Long-term follow-up after epilepsy surgery in infancy and early childhood – A prospective population based observational study
Introduction from Dr Markus Reuber, editor-in-chief of Seizure
Information on outcomes after pediatric epilepsy surgery in infants and toddlers remains limited. The youngest epilepsy patients are often most severely affected, not only due to high seizure burden and medication side effects, but also due to interference with learning and development during the most crucial phases in life. On the upside, successful treatment during this crucial period may also offer functional plasticity. Treating epilepsy early in life with the only known curative approach to date, epilepsy surgery, not only has advantages for seizure outcomes, quality of life and development, but may also provide long-term financial benefits. The current issue provides data from the Swedish Registry collected in a prospective, longitudinal, population based approach showing seizure freedom or improvement in a large percentage of infants and toddlers after surgery . The study not only provides more reliable outcome data in this patient population than other, mostly epilepsy center or research group based data sets. It may also serve as an example for many others to act not only on the charge of providing health care, but to track outcomes in order to counsel patients better, and to learn from outcome data to adjust therapeutic approaches, when needed.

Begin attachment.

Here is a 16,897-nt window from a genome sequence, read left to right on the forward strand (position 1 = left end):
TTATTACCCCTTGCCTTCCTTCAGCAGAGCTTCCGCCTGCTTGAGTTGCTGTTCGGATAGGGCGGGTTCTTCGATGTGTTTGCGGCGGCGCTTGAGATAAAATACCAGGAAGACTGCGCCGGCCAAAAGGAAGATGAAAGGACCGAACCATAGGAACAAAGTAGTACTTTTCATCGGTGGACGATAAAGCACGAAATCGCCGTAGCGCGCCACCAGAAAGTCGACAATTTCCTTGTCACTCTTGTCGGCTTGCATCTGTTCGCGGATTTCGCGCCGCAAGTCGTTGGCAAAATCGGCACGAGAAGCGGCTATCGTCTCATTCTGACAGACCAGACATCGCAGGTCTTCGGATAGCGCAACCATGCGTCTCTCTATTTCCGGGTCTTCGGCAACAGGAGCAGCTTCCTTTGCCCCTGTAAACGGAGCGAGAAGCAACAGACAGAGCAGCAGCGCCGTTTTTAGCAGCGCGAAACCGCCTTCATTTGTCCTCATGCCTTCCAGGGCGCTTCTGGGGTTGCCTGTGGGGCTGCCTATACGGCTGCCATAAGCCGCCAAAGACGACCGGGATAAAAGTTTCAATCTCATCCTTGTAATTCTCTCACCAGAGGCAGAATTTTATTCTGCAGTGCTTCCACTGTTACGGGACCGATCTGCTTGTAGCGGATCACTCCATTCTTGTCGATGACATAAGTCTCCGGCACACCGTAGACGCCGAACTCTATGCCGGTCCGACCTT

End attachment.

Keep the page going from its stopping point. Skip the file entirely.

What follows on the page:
Reinholdson, J., Olsson, I., Edelvik, A., Hallböök, T., Lundgren, J., Rydenhag, B., Malmgren, K., Long-term follow-up after epilepsy surgery in infancy and early childhood – A prospective population based observational study. Seizure 2015; 30: 83-9